Bradley's pedigree makes him attractive option

Bradley's pedigree makes him attractive option
January 8, 2013, 6:20 am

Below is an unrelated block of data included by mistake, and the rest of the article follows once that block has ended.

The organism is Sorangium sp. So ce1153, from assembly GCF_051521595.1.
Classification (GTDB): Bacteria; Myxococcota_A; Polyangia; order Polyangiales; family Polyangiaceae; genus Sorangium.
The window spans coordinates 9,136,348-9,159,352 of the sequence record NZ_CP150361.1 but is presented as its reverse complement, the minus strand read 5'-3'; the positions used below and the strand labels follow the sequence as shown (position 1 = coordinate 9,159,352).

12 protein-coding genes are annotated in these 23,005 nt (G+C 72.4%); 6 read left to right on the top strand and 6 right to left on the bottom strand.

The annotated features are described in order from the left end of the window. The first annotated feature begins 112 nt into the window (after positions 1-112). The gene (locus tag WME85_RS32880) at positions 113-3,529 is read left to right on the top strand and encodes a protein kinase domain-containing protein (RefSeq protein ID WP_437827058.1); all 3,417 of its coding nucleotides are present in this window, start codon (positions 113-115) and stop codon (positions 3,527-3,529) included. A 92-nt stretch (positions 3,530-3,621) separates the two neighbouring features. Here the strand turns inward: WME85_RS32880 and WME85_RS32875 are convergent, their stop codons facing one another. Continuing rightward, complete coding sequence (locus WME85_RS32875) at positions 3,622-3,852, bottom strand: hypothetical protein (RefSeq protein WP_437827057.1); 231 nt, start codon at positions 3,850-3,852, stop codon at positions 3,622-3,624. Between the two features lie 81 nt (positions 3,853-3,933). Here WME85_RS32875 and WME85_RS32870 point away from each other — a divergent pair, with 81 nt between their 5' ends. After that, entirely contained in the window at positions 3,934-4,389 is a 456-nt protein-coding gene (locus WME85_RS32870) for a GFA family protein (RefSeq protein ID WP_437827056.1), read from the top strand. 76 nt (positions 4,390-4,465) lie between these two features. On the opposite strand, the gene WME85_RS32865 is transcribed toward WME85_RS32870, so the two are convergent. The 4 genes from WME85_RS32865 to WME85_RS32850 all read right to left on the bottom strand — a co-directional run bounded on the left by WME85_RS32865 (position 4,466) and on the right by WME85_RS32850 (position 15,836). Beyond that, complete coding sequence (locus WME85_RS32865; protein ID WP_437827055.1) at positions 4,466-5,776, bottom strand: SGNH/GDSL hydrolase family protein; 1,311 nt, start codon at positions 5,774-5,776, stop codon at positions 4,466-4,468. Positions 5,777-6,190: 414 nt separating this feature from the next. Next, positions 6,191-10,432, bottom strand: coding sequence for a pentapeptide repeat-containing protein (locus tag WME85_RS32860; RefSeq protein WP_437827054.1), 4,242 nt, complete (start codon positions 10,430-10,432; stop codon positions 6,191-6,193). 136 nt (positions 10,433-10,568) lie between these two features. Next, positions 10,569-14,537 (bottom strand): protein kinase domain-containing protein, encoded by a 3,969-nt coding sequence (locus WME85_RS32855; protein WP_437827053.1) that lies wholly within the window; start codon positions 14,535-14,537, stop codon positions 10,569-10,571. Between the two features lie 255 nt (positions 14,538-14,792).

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It was a surprise to see Gus Bradleys name appear on the list of potential Eagles head coaches. Not because Bradley isnt qualified but because we didnt know Jeffrey Lurie was considering coaches with a defensive background.Like most people, Lurie believes the NFL today is all about offense and scoring points. That was one of the things that attracted him to Andy Reid and led him to choose Reid over Jim Haslett as his coach in 1999. Haslett was a defensive coach and Lurie saw the game moving toward offense, so he hired the guy with the offensive pedigree.I still think Lurie believe that and he is not wrong. If you look at the way the rules are written and how the game is officiated -- almost any contact draws a penalty flag -- the game is geared toward the forward pass, big plays and high scores.Following that logic, we felt Lurie would be looking for another offensive coach; hence the talks with Chip Kelly and Mike McCoy. The Eagles did speak with Mike Nolan, the defensive coordinator in Atlanta, but he never seemed like a serious candidate. Nolan is a recycled head coach and Lurie never has gone that route.But Gus Bradley? That is interesting.Bradley is defensive coordinator in Seattle and if youve seen the Seahawks' defense, you know how good it is. If Lurie really is open to the possibility of hiring a defensive coach, Bradley would be a very good choice.At 46, he is a young guy with great energy and passion. If you dont believe it, check out his video on YouTube. He broke into the NFL as a linebackers coach in Tampa Bay, which means he learned his trade from defensive coordinator Monte Kiffin, one of the best.His numbers are impressive. The Seahawks allowed the fewest points in the league this season (15 points per game). They ranked in the top seven in eight different defensive categories, including yards allowed (fourth). They intercepted 40 passes in the last two seasons. The Eagles, you may recall, went through half of this season without a single interception.The farther Seattle goes in the postseason, the more attention Bradley will receive. He deserves credit for making the adjustments Sunday that allowed Seattle to shut down the Washington offense after the first quarter and rally for a 24-14 win in the wild-card game. The Redskins managed only 63 yards total offense in the second half.It wasnt that long ago the Seattle defense was a disaster. The Seahawks allowed the most passing yards in 2008 and third most in 2009. This season, their pass defense ranked fifth in the NFL. In three seasons, Bradley has cut the number of 30-yard pass plays allowed in half (24 to 12) and slashed the opponents passer efficiency rating by more than 20 points (93.4 to 71.8).Bradley is a good motivator who gets the maximum out of his players. Chris Clemons didnt do much in his time with the Eagles but he became one of the leagues better pass rushers (11 sacks this season) under Bradley.Bradley gets results with young players. He plugged in rookie Bobby Wagner at middle linebacker this season and Wagner led the team in tackles. He turned Bruce Irvin, a first-round pick most draftniks panned, into a productive pass rusher (eight sacks). With the number of young players the Eagles have on defense, thats a good trait to have.Bradleys approach to defense would be a change from what the Eagles have been in recent years. He likes big, physical players. He has the hardest-hitting secondary in the league with cornerbacks Richard Sherman (6-3, 195) and Brandon Browner (6-4, 220) and safeties Earl Thomas (5-10, 205) and Kam Chancellor (6-3, 230). They have justly earned the nickname The Legion of Boom.It could be argued the Eagles have more work to do in rebuilding their defense than the offense. They certainly need to put more toughness in the defense. The fans that are fed up with watching defensive backs wave at ball carriers as they pass by would be thrilled with a coach who changed the Eagles' identity from passive to punishing.Regarding the argument that an offensive coach is best equipped to win in todays NFL, consider that three of the winningest head coaches -- Bill Belichick (New England), Mike Smith (Atlanta) and John Fox (Denver) -- were all defensive coordinators at one time. So it can work that way. You just have to find the right guy.Gus Bradley? I didnt expect him to appear on the Eagles radar, but now that he is there, well, he is worth a good, long look.
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